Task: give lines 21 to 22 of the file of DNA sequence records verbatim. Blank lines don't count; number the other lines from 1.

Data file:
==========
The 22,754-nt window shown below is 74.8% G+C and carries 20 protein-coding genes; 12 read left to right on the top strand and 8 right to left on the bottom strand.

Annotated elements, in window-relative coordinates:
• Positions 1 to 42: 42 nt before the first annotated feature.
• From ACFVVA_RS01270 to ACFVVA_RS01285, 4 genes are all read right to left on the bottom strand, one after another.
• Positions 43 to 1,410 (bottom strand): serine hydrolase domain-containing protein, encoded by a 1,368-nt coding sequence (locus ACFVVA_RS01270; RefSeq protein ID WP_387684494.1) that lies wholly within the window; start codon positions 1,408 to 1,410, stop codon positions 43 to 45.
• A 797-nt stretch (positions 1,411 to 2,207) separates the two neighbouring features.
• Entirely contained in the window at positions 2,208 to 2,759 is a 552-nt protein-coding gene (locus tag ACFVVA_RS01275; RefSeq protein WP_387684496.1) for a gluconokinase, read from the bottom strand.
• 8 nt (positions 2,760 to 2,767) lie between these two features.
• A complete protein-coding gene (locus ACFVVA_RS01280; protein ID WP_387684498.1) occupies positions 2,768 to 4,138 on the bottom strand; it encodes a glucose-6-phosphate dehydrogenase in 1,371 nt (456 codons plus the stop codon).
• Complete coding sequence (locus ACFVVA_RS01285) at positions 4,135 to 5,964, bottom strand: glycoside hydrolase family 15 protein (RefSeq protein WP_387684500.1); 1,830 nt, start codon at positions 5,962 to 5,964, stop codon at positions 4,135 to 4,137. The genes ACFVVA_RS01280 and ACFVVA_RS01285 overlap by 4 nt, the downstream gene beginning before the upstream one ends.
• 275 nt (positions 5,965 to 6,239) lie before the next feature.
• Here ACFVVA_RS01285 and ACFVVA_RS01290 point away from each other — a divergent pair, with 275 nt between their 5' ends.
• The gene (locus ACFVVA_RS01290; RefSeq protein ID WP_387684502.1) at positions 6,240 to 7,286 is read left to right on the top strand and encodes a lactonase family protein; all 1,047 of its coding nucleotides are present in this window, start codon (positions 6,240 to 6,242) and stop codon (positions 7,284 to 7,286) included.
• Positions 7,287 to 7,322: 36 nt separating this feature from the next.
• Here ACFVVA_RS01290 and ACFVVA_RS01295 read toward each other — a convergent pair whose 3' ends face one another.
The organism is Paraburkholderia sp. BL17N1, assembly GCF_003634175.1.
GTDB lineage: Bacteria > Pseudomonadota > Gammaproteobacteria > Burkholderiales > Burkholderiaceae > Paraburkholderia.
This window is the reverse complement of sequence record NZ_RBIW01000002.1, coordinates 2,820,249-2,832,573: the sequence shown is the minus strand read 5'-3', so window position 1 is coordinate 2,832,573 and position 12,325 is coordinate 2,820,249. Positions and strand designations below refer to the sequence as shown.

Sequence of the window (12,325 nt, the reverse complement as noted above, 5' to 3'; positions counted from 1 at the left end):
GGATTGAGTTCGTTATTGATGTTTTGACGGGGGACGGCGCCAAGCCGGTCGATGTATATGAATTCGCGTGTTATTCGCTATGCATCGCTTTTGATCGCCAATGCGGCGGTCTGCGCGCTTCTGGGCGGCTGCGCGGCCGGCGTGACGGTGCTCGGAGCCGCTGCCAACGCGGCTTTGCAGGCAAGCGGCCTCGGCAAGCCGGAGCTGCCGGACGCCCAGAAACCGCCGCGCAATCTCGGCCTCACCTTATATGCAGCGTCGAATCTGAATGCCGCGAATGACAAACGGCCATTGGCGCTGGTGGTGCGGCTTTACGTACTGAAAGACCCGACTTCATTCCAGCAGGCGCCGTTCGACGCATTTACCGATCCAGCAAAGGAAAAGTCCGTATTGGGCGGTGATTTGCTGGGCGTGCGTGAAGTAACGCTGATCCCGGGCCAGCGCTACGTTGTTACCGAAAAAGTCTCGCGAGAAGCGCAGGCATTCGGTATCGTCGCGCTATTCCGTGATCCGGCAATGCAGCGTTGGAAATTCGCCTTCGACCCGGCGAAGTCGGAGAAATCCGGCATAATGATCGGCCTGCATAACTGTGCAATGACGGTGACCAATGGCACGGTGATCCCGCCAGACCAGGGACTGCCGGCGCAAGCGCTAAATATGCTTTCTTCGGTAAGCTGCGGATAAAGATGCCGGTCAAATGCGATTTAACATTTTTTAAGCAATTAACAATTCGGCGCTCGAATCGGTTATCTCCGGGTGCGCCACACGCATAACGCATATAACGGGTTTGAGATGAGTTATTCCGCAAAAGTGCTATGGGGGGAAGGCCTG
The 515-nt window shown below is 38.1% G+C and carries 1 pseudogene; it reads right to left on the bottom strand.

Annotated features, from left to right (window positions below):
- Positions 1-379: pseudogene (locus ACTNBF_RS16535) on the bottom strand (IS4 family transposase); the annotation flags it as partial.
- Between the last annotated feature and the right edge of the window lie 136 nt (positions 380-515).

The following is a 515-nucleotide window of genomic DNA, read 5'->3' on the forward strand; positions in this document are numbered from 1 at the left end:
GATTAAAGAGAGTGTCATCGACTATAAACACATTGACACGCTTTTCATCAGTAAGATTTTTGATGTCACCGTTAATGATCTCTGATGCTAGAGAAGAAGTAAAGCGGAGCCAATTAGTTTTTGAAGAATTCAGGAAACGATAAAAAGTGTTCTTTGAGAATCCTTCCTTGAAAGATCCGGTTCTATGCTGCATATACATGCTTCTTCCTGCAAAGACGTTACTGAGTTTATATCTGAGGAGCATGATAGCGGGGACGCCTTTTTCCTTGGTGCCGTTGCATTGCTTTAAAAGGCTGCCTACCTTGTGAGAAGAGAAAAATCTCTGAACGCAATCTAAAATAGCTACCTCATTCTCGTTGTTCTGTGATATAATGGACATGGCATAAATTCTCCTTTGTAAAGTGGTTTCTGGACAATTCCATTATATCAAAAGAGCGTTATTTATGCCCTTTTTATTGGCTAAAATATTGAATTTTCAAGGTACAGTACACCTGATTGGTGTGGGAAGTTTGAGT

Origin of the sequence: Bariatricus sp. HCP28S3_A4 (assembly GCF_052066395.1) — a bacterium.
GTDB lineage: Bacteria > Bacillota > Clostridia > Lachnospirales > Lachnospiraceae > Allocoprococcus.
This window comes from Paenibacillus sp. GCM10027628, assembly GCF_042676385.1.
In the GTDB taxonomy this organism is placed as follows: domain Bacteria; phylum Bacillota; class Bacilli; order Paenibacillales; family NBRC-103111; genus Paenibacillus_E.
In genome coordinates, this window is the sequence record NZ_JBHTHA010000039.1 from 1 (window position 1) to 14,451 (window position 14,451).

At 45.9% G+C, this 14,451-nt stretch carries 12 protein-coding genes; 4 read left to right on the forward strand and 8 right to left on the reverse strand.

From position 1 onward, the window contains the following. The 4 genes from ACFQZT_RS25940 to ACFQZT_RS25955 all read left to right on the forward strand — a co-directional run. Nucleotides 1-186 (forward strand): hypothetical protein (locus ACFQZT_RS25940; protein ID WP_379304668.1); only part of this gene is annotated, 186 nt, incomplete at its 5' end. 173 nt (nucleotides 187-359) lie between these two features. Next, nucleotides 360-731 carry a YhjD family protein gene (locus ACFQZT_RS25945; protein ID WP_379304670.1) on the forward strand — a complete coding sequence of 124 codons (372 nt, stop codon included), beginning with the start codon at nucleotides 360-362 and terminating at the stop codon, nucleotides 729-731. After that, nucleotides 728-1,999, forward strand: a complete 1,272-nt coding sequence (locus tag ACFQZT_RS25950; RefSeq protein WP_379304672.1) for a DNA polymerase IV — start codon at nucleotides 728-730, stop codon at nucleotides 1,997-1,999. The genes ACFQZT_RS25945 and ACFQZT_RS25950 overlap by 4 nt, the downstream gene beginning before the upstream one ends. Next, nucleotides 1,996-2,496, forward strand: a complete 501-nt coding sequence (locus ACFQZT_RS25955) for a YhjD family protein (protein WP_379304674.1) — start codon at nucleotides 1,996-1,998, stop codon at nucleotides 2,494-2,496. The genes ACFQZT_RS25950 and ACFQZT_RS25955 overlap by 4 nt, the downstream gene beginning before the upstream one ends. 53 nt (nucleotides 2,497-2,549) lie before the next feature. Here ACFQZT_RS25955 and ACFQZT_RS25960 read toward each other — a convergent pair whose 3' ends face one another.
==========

The 515-nt window shown below is 38.1% G+C and carries 1 pseudogene; it reads right to left on the bottom strand.

Annotated features, from left to right (window positions below):